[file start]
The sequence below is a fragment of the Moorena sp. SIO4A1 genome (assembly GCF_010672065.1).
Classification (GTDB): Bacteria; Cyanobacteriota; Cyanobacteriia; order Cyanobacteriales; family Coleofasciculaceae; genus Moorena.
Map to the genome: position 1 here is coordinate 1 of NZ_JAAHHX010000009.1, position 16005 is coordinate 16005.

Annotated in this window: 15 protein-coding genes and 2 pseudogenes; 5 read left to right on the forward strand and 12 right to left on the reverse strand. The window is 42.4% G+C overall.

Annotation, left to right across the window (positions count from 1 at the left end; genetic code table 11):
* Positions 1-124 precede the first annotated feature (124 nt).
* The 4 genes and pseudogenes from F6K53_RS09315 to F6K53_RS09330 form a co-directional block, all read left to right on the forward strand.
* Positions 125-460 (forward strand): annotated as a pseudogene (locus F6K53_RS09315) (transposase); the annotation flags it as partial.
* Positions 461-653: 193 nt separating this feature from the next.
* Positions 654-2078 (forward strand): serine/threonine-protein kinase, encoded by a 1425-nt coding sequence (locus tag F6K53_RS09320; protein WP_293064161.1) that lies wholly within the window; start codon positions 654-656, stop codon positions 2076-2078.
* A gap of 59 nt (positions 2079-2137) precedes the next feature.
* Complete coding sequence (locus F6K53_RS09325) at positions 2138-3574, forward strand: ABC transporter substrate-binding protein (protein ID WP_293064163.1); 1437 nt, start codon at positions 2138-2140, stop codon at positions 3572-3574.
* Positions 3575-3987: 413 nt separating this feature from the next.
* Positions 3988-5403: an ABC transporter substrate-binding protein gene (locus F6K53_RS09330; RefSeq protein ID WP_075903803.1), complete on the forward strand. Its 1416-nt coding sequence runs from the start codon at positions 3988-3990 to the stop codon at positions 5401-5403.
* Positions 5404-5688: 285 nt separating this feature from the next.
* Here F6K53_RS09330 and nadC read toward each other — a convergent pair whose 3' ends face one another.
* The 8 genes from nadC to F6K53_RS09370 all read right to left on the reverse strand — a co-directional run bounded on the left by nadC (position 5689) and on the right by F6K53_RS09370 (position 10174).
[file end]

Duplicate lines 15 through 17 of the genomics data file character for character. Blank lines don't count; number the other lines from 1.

* Positions 5404-5688: 285 nt separating this feature from the next.
* Here F6K53_RS09330 and nadC read toward each other — a convergent pair whose 3' ends face one another.
* The 8 genes from nadC to F6K53_RS09370 all read right to left on the reverse strand — a co-directional run bounded on the left by nadC (position 5689) and on the right by F6K53_RS09370 (position 10174).